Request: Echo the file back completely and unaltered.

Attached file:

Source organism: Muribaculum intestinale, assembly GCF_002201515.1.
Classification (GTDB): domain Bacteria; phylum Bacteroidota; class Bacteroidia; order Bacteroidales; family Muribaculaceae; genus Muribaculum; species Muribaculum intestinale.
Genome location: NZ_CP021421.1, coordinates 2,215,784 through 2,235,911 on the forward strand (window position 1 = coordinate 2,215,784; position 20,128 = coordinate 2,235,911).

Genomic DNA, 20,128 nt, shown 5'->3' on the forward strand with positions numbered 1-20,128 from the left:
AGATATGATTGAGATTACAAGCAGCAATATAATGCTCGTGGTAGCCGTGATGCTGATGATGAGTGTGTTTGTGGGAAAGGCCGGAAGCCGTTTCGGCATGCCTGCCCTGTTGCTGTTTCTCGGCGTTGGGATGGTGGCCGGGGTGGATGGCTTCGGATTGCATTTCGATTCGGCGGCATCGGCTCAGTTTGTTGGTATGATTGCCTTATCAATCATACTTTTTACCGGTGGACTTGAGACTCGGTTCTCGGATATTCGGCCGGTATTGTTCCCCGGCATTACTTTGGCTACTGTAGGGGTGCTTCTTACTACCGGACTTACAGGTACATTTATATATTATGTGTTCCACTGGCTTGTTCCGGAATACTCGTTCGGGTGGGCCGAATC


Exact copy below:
Source organism: Muribaculum intestinale, assembly GCF_002201515.1.
Classification (GTDB): domain Bacteria; phylum Bacteroidota; class Bacteroidia; order Bacteroidales; family Muribaculaceae; genus Muribaculum; species Muribaculum intestinale.
Genome location: NZ_CP021421.1, coordinates 2,215,784 through 2,235,911 on the forward strand (window position 1 = coordinate 2,215,784; position 20,128 = coordinate 2,235,911).

Genomic DNA, 20,128 nt, shown 5'->3' on the forward strand with positions numbered 1-20,128 from the left:
AGATATGATTGAGATTACAAGCAGCAATATAATGCTCGTGGTAGCCGTGATGCTGATGATGAGTGTGTTTGTGGGAAAGGCCGGAAGCCGTTTCGGCATGCCTGCCCTGTTGCTGTTTCTCGGCGTTGGGATGGTGGCCGGGGTGGATGGCTTCGGATTGCATTTCGATTCGGCGGCATCGGCTCAGTTTGTTGGTATGATTGCCTTATCAATCATACTTTTTACCGGTGGACTTGAGACTCGGTTCTCGGATATTCGGCCGGTATTGTTCCCCGGCATTACTTTGGCTACTGTAGGGGTGCTTCTTACTACCGGACTTACAGGTACATTTATATATTATGTGTTCCACTGGCTTGTTCCGGAATACTCGTTCGGGTGGGCCGAATC